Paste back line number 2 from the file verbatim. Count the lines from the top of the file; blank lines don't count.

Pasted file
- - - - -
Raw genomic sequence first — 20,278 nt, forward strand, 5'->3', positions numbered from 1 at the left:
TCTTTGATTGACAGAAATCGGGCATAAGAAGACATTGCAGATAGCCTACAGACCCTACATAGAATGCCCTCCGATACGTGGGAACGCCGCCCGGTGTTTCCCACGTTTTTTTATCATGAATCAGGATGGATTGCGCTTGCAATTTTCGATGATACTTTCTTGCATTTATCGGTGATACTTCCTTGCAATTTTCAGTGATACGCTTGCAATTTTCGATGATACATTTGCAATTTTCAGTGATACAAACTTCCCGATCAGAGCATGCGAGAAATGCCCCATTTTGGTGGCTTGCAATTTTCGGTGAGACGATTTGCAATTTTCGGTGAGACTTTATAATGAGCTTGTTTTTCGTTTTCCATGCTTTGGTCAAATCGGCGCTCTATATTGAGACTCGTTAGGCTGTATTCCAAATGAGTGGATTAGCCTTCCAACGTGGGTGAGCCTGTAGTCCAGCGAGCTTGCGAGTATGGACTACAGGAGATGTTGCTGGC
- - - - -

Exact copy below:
TCTTTGATTGACAGAAATCGGGCATAAGAAGACATTGCAGATAGCCTACAGACCCTACATAGAATGCCCTCCGATACGTGGGAACGCCGCCCGGTGTTTCCCACGTTTTTTTATCATGAATCAGGATGGATTGCGCTTGCAATTTTCGATGATACTTTCTTGCATTTATCGGTGATACTTCCTTGCAATTTTCAGTGATACGCTTGCAATTTTCGATGATACATTTGCAATTTTCAGTGATACAAACTTCCCGATCAGAGCATGCGAGAAATGCCCCATTTTGGTGGCTTGCAATTTTCGGTGAGACGATTTGCAATTTTCGGTGAGACTTTATAATGAGCTTGTTTTTCGTTTTCCATGCTTTGGTCAAATCGGCGCTCTATATTGAGACTCGTTAGGCTGTATTCCAAATGAGTGGATTAGCCTTCCAACGTGGGTGAGCCTGTAGTCCAGCGAGCTTGCGAGTATGGACTACAGGAGATGTTGCTGGC